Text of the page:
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How to Use Microsoft Word’s Editing Tools


Rule: Turn ON the Track Changes feature in Microsoft Word as soon as you open a
document that requires editing; otherwise all subsequent changes will not be tracked,
and the editor will not be able to discern which additional changes, if any, were made.

To view the edits (or, alternatively, to hide them):

Under the Tools menu option located within the Main File Menu, select Track
changes and hold your cursor until a drop-down menu box appears.

Now choose Highlight changes and select the Track changes while editing
option. You have successfully instructed Word to track all your edits.

If you want to see your edits, select the Highlight Changes on Screen option.
(This is a matter of preference.)

You can also select whether your printed document displays your edits by
selecting (and deselecting) the Highlight changes in printed document option.


Select Track Changes under the Tools option located within Word’s main file
menu, as you did above.

Now select Accept or Reject Changes . . . beneath the Highlight Changes . . .

option. Each edit is now available to accept or reject as you go through the
document. (Caution: the Accept All feature eliminates all edits. This feature
should be used cautiously and judiciously.)

Remember to use the Save As option, rather than Save, when creating a new
version of your document. This allows for a paper trail of previous versions that
you may need to access. It also helps to keep the accept/reject trail more
manageable, particularly when a lot of back and forth occurs among the author
and editor.

Use the same file name and add your initials, or other identifying element, to the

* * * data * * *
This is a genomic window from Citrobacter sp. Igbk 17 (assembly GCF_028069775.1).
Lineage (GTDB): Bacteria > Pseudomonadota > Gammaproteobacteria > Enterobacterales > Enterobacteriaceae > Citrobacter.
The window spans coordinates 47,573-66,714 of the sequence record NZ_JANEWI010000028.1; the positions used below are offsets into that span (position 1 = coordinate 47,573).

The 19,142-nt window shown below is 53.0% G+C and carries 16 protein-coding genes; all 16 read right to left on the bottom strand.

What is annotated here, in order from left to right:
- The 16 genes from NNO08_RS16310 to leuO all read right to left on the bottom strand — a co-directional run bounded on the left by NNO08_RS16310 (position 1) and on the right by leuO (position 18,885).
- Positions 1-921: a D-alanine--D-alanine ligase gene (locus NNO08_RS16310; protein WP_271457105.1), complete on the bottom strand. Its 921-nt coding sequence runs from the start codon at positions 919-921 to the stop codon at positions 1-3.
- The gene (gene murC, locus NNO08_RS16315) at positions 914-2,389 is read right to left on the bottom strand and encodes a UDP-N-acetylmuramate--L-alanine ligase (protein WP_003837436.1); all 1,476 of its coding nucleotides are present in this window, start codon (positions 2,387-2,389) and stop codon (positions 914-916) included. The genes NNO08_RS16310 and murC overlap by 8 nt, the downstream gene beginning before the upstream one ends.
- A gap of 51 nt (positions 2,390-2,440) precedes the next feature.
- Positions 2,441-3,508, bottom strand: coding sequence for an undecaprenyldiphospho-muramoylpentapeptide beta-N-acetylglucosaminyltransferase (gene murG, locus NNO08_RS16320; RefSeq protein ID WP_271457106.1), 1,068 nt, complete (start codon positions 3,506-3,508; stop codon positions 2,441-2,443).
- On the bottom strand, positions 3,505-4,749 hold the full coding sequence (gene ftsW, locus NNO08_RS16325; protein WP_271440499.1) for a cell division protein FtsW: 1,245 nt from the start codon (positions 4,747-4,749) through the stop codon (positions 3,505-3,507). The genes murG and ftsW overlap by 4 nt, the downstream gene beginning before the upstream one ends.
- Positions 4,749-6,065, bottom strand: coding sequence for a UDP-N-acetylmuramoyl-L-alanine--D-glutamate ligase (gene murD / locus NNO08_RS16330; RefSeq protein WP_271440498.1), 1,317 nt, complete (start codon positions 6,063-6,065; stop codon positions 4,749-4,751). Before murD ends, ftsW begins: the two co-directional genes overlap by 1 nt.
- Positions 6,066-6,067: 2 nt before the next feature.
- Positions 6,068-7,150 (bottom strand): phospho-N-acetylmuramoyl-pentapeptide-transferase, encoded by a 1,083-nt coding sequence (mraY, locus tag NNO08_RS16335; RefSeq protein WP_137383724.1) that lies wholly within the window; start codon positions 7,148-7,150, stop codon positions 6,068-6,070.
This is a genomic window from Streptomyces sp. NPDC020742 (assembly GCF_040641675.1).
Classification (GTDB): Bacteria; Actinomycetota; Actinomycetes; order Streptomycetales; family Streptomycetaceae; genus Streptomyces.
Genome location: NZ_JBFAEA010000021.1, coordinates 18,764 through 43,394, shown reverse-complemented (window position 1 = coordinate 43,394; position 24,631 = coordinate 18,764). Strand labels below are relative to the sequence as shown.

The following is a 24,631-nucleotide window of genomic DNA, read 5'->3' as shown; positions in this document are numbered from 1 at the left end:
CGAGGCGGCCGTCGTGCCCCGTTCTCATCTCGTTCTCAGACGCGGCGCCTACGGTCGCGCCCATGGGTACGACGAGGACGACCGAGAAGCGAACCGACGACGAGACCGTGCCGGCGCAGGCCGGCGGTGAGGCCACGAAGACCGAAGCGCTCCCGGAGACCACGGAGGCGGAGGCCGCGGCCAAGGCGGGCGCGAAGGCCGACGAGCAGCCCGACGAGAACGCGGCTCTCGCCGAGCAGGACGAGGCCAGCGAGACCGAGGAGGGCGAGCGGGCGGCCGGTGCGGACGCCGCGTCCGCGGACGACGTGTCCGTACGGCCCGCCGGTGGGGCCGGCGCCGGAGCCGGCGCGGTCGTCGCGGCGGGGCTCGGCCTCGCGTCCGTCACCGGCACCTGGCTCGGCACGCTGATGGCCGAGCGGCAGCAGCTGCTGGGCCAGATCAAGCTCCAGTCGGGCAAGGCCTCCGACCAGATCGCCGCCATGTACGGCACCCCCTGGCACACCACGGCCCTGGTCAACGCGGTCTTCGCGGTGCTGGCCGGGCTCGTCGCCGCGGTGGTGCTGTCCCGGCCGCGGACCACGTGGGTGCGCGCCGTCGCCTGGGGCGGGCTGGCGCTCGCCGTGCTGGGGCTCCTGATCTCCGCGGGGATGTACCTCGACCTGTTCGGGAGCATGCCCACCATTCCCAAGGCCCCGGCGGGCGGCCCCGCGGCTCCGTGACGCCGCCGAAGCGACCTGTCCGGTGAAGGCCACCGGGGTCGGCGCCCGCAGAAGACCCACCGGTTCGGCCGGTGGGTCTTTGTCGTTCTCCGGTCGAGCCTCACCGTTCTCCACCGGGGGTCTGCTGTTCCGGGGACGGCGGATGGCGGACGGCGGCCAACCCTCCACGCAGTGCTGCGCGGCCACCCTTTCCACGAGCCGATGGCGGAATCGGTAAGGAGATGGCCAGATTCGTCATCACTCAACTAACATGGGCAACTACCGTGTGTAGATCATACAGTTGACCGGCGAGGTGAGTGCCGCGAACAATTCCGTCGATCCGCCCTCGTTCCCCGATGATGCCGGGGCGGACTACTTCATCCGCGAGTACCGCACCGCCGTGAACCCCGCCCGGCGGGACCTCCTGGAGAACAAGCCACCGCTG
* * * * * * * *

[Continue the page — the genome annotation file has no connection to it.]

end of the file name (but before the .doc extension: gone-with-the-wind-JN.doc).
Now you have a “clean” document to work with more easily, as well as the
original one before you accepted or rejected edits. (Tip: save all the versions you
make during the editing process in an archive.)

Editors commonly review all rejected edits, so only reject when it makes sense to
do so.

The Highlight changes on screen option can be controlled so that you see only
certain types of changes: Comments, Deletions & Insertions, Formatting, etc., as
well choosing whose changes you wish to review: All reviewers or those you’re
working with (by name).

Visit Word’s Tool bar on the far-left side of your screen and you’ll see two drop-
down selection menus for Markup and Show:

You’ll also notice some words are either highlighted (previous Word versions) or
are enclosed by parentheses that lead to a marginal text box. Each method
indicates a comment exists. To view Comments: Jim Norrena 8/1/08 1:37 PM
Comment: This note pertains to the text in
1. Move the cursor over the highlighted text to reveal a text box.

2. Select Comments under the View option in the Main File Menu. A
numerical list of all Comments will appear on the screen. (You can close
the Comments window by clicking Close within its window.)

Remember, using Comments is the editor‘s way to query the author about
unclear items. The author should address every comment.

Because you‘ve saved the file, you can in turn respond using additional
comments (either within the existing comment or by creating a new one):

Highlight the relevant text portion in the manuscript and under Word’s Insert
option in the Main File Menu, select Comment. The selected text becomes
highlighted and a Comments box appears allowing you to type a response to the
editor’s query.

Be sure to Save your document frequently as you work. However, when you’re
ready to send your “final” version, use the Save As feature to create a so-called
new document. This allows you to keep backup versions, as well as keeping the
current iteration of the document “clean” for ease of readability. It’s tough
shuffling through dozens of comments.